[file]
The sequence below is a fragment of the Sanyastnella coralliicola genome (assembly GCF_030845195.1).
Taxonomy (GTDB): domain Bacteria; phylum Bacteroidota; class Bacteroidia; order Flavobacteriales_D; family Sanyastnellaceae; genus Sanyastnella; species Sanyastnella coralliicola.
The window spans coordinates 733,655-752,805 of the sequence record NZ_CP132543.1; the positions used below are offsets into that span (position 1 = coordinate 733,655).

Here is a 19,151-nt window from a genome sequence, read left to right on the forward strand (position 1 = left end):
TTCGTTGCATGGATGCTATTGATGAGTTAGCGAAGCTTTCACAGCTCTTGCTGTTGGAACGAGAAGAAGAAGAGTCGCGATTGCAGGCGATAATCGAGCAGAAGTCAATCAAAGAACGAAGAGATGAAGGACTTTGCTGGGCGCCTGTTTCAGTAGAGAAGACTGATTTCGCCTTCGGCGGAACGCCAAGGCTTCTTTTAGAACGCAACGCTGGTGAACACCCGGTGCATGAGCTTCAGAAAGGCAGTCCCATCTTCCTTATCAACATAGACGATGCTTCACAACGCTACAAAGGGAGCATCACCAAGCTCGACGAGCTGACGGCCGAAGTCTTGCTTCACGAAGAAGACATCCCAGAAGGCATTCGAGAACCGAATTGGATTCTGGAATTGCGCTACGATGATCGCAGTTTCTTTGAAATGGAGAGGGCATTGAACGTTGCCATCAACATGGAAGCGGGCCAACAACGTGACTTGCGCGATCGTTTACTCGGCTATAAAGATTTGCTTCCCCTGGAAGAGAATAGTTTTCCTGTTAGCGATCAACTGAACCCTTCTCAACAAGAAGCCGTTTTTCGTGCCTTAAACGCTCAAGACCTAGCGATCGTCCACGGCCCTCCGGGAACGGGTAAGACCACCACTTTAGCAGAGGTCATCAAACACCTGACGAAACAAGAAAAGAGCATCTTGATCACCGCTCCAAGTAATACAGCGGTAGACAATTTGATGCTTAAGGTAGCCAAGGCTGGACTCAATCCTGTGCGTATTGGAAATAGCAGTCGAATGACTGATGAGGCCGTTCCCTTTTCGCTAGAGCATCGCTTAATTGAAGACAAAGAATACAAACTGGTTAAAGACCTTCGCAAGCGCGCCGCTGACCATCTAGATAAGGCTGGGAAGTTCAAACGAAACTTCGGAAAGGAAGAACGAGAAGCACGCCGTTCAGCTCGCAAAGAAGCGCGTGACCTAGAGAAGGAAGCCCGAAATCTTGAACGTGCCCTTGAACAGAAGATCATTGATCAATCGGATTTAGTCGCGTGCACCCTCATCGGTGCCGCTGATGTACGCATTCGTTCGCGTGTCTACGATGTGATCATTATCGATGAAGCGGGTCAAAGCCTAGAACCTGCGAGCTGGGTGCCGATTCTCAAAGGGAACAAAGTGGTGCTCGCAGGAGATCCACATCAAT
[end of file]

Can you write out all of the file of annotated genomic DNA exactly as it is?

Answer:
The sequence below is a fragment of the Sanyastnella coralliicola genome (assembly GCF_030845195.1).
Taxonomy (GTDB): domain Bacteria; phylum Bacteroidota; class Bacteroidia; order Flavobacteriales_D; family Sanyastnellaceae; genus Sanyastnella; species Sanyastnella coralliicola.
The window spans coordinates 733,655-752,805 of the sequence record NZ_CP132543.1; the positions used below are offsets into that span (position 1 = coordinate 733,655).

Here is a 19,151-nt window from a genome sequence, read left to right on the forward strand (position 1 = left end):
TTCGTTGCATGGATGCTATTGATGAGTTAGCGAAGCTTTCACAGCTCTTGCTGTTGGAACGAGAAGAAGAAGAGTCGCGATTGCAGGCGATAATCGAGCAGAAGTCAATCAAAGAACGAAGAGATGAAGGACTTTGCTGGGCGCCTGTTTCAGTAGAGAAGACTGATTTCGCCTTCGGCGGAACGCCAAGGCTTCTTTTAGAACGCAACGCTGGTGAACACCCGGTGCATGAGCTTCAGAAAGGCAGTCCCATCTTCCTTATCAACATAGACGATGCTTCACAACGCTACAAAGGGAGCATCACCAAGCTCGACGAGCTGACGGCCGAAGTCTTGCTTCACGAAGAAGACATCCCAGAAGGCATTCGAGAACCGAATTGGATTCTGGAATTGCGCTACGATGATCGCAGTTTCTTTGAAATGGAGAGGGCATTGAACGTTGCCATCAACATGGAAGCGGGCCAACAACGTGACTTGCGCGATCGTTTACTCGGCTATAAAGATTTGCTTCCCCTGGAAGAGAATAGTTTTCCTGTTAGCGATCAACTGAACCCTTCTCAACAAGAAGCCGTTTTTCGTGCCTTAAACGCTCAAGACCTAGCGATCGTCCACGGCCCTCCGGGAACGGGTAAGACCACCACTTTAGCAGAGGTCATCAAACACCTGACGAAACAAGAAAAGAGCATCTTGATCACCGCTCCAAGTAATACAGCGGTAGACAATTTGATGCTTAAGGTAGCCAAGGCTGGACTCAATCCTGTGCGTATTGGAAATAGCAGTCGAATGACTGATGAGGCCGTTCCCTTTTCGCTAGAGCATCGCTTAATTGAAGACAAAGAATACAAACTGGTTAAAGACCTTCGCAAGCGCGCCGCTGACCATCTAGATAAGGCTGGGAAGTTCAAACGAAACTTCGGAAAGGAAGAACGAGAAGCACGCCGTTCAGCTCGCAAAGAAGCGCGTGACCTAGAGAAGGAAGCCCGAAATCTTGAACGTGCCCTTGAACAGAAGATCATTGATCAATCGGATTTAGTCGCGTGCACCCTCATCGGTGCCGCTGATGTACGCATTCGTTCGCGTGTCTACGATGTGATCATTATCGATGAAGCGGGTCAAAGCCTAGAACCTGCGAGCTGGGTGCCGATTCTCAAAGGGAACAAAGTGGTGCTCGCAGGAGATCCACATCAAT